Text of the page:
Another brand innovating retail is one that was once falling faster than its customers still learning to walk. Toys R Us has figured out a way to push engagement and drive traffic through its new in-store AR experience with an app called PlayFusion. Instead of targeting the adult decision-maker, the app is designed for the real users of their products: kids. They can unlock AR-enabled experiences as they wander the animated aisles of a digital playground, interacting with toys and even the brand’s mascot, Geoffrey the Giraffe. This move alone is generating some momentum for the once beleaguered brand: the app already has more than 100,000 Google Play downloads and a 4-star rating. 

TAKEAWAY: Today’s consumer is all about personal connection and brands that relate to them. If you can give a shopper a sense of belonging in a crowded retail space, you may start to belong in the consumer’s mind. 

Frictionless Purchasing: What do you mean I can’t pay with my phone?

Banking has been a frontrunner in the acceptance of mobile innovation, quickly putting the power of money in users hands with mobile banking apps, photo check deposits and digital transfers. Digital payment platforms are taking over and said to replace physical wallets in the near future. More than 40% of consumers under the age of 45 have used a mobile payment method in the past year. And 82% of the 18-24 age group are familiar with in-app payments, 27% of them having already loaded a debit card onto a mobile wallet. Pulling out a card or cash is so yesterday and brands need to adapt to this kind of instantaneous purchase process to attract more consumers.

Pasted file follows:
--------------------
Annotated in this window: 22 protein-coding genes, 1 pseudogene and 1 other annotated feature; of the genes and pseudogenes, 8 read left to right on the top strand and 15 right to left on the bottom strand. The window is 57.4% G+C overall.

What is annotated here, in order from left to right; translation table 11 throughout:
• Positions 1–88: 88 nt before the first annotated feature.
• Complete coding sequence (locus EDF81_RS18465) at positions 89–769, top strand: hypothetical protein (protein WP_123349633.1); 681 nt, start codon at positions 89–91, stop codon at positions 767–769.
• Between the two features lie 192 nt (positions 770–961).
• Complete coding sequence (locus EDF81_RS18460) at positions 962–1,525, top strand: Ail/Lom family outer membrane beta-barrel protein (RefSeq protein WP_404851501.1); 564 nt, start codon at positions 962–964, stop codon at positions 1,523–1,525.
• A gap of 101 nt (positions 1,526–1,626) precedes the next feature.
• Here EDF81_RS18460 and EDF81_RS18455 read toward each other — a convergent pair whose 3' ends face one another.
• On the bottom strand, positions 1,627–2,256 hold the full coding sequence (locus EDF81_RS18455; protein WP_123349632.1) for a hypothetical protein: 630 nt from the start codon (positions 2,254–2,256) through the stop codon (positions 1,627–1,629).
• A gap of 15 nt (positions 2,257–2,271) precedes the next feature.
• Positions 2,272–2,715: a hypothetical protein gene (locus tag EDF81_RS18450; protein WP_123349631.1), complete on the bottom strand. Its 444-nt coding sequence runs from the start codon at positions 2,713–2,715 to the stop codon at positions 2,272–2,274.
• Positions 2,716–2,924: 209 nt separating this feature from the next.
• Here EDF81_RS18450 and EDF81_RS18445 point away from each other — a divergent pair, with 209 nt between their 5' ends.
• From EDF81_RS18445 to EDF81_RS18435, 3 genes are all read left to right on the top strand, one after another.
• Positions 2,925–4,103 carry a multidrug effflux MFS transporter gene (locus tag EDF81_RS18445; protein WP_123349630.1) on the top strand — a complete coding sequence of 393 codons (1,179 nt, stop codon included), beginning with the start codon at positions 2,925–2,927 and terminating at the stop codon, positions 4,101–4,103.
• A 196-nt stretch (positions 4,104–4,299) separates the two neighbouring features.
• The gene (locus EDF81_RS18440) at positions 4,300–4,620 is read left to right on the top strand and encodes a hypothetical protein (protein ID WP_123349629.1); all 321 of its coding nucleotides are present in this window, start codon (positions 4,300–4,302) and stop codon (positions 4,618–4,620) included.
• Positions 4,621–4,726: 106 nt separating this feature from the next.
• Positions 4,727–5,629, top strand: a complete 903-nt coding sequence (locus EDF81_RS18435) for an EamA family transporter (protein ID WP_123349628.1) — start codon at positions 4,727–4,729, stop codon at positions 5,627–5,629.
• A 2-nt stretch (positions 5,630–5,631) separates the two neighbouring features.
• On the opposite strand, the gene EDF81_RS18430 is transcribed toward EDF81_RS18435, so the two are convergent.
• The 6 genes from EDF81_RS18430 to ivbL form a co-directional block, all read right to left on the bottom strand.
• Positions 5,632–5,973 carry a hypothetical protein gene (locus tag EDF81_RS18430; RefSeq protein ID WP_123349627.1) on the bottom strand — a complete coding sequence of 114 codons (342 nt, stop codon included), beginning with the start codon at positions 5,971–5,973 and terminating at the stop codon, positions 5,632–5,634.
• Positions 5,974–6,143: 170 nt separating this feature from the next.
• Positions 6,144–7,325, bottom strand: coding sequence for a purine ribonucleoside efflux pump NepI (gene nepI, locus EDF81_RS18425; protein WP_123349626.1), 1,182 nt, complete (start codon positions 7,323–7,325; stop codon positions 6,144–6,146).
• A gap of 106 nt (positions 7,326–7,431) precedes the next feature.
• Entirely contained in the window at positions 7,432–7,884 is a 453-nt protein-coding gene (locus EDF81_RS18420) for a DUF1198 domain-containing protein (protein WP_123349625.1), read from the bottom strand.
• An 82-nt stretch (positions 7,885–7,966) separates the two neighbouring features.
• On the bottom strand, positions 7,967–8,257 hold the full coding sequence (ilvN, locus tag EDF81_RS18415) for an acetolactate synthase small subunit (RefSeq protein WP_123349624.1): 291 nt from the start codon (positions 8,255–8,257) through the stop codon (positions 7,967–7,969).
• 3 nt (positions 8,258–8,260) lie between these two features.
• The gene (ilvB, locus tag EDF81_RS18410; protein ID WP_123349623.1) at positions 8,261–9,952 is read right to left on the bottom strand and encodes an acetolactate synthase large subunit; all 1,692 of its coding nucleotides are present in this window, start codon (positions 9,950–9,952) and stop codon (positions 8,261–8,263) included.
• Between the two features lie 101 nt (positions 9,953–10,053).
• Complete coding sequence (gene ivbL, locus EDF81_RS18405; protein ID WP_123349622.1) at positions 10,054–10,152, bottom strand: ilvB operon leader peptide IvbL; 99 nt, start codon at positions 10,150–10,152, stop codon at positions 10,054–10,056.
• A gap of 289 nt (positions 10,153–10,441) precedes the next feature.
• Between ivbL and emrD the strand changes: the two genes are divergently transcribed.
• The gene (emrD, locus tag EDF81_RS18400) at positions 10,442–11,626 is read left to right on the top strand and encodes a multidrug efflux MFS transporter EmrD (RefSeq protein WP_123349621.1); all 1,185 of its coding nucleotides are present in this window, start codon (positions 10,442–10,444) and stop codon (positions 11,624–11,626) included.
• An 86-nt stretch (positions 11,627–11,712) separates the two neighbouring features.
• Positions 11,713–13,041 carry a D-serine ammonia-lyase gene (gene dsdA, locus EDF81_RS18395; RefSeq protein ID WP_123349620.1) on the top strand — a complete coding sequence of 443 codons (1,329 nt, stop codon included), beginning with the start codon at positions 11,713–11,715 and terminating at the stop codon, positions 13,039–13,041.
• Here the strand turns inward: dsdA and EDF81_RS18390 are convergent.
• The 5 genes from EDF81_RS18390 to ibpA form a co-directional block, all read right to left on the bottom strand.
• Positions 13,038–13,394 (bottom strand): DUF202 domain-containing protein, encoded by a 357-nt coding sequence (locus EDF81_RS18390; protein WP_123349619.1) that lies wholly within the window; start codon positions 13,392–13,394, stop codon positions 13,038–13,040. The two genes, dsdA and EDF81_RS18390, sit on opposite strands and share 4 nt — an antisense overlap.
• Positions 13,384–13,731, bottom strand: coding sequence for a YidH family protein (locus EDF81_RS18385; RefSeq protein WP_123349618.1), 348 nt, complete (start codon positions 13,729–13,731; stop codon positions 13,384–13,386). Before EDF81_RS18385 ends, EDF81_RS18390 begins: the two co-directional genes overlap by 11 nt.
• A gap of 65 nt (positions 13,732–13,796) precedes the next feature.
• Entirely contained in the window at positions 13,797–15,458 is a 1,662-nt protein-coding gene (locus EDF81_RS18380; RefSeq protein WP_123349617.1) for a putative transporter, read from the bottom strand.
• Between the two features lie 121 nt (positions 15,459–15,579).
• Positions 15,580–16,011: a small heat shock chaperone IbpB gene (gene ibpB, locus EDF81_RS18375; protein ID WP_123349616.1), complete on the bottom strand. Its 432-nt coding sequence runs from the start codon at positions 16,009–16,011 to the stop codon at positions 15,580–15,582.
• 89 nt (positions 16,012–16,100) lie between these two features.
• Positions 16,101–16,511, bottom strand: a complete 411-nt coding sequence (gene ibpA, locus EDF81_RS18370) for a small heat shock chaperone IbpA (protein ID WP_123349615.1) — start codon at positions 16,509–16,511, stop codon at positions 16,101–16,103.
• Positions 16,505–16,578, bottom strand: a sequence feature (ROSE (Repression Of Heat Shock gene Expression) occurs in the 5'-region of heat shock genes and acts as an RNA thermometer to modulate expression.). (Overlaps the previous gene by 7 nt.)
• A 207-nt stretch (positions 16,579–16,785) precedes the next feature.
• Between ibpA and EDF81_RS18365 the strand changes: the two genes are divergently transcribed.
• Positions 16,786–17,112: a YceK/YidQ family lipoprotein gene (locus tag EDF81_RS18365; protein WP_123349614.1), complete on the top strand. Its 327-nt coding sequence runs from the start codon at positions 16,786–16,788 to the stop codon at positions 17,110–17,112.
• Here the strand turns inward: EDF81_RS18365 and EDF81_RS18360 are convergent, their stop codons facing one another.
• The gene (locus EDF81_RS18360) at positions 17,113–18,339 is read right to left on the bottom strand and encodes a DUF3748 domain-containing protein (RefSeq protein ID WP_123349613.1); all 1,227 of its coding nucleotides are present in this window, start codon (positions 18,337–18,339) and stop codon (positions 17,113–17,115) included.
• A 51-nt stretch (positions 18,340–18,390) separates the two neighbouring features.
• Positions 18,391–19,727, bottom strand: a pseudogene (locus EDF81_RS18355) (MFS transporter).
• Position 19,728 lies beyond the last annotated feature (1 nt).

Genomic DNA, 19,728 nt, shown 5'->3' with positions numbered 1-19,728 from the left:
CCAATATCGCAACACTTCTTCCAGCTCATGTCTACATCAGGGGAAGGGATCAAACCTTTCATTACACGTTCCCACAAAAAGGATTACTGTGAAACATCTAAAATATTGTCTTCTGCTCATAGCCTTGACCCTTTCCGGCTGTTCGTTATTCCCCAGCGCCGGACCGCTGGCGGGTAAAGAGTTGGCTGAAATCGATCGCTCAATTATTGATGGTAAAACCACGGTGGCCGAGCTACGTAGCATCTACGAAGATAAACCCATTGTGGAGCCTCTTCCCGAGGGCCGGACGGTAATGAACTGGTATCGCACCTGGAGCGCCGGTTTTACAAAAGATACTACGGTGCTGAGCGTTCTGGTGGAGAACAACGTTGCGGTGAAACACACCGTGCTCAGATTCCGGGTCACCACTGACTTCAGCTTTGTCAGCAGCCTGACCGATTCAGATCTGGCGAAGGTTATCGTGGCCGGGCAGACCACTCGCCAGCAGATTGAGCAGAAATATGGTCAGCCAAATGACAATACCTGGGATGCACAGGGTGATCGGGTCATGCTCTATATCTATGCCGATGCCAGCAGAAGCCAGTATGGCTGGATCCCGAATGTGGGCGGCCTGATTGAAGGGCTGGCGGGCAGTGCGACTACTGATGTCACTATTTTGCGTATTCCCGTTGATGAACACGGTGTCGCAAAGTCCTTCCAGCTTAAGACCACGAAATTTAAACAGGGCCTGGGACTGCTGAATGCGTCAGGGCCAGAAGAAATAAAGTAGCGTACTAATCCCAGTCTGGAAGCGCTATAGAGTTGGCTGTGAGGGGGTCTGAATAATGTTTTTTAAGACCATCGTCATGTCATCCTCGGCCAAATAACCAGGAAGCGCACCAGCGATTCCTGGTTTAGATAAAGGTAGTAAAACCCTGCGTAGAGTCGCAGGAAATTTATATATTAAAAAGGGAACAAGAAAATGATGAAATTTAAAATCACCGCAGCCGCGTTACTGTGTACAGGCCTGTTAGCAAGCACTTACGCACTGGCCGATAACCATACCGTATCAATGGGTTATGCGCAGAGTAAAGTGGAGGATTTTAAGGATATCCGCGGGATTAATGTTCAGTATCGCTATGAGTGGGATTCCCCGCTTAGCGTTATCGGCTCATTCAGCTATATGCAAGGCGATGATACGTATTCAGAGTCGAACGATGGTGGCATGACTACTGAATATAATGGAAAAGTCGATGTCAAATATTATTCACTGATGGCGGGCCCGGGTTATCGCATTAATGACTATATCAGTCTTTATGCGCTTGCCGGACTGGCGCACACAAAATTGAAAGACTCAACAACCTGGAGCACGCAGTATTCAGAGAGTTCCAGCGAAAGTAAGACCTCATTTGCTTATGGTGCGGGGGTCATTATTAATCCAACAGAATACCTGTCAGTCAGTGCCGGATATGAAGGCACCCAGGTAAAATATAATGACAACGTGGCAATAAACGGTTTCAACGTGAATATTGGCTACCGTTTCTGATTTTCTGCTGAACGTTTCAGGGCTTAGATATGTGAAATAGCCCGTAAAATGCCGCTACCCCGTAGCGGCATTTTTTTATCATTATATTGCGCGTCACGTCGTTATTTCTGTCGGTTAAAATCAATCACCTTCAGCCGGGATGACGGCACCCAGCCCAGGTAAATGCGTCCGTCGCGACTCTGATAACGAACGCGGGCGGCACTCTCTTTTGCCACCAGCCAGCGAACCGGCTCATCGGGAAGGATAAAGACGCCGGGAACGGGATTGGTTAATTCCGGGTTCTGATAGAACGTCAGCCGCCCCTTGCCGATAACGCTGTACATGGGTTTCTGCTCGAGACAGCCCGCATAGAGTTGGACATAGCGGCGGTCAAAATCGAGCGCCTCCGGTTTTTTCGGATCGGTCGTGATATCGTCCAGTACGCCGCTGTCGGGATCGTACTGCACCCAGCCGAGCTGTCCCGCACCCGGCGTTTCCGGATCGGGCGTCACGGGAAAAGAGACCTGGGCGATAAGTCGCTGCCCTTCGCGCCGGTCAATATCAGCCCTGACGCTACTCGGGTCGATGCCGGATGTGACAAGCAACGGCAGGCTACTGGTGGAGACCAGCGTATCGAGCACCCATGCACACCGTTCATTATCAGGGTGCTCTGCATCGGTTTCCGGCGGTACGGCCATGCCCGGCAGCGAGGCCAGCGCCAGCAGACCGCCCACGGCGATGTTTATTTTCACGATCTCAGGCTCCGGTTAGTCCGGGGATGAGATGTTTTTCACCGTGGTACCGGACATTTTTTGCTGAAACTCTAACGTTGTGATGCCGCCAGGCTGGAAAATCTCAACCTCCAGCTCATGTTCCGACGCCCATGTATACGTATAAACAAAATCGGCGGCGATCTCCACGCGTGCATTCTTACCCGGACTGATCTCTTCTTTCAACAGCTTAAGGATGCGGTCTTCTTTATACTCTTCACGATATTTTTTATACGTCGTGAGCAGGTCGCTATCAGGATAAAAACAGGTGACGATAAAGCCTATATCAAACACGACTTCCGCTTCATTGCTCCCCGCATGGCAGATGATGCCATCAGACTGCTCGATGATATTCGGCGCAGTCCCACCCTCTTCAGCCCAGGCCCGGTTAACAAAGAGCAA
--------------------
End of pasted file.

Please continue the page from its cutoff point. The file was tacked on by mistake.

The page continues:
Starbucks knows better than anyone what its customers are looking for and they’re not willing to let a long line or chip malfunction make their brand fanatics late for their morning meetings. With 23.4 million users, Starbucks reigns as the most popular digital payment method in the US, ahead of ApplePay (22 million), Google Pay (11.1 million) and Samsung Pay (9.9 million). 

Dirty Lemon, a direct-to-consumer beverage brand has cut out almost every obstacle possible in their staffless, vending-machine like store in New York. Customers can access their drink of choice through a QR code scan-and-text response system that allows payment through mobile and keeps track of inventory through radio-frequency identification technology and traffic flow around the pop-up from heat map trackers. 

TAKEAWAY: Lapping a store to find a sales associate, waiting in a long check-out line, or having to run a card more than once – these are all things turning the consumer away from brands that haven’t adopted the frictionless purchasing model. Gen Zers were born with instant gratification at their fingertips and if your brand’s purchase process doesn’t allow consumers to skip steps, and complete tasks with the touch of a button, you’ll lose them. 

Momentum around e-commerce will only continue to increase as smart retail brands find opportunities to convert engagement into sales. Start with a scan of consumers in your store—try to catch their eyes when they’re locked in their phones. Mobile is transforming retail, whether your brand chooses to shape the experience or not. Engage with consumers where they’re already living, both in digital spaces and through analog experiences, and you may find strategies that do both are the ones with the most impact.

Barkley US

Feb 04, 2020

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Brand Culture, Culture, Marketing, Modern Consumer, Purpose, Retail, Whole Brands
Consumer Products, COVID-19, Millennial, Purpose, Retail, Scratch, The Useful Brand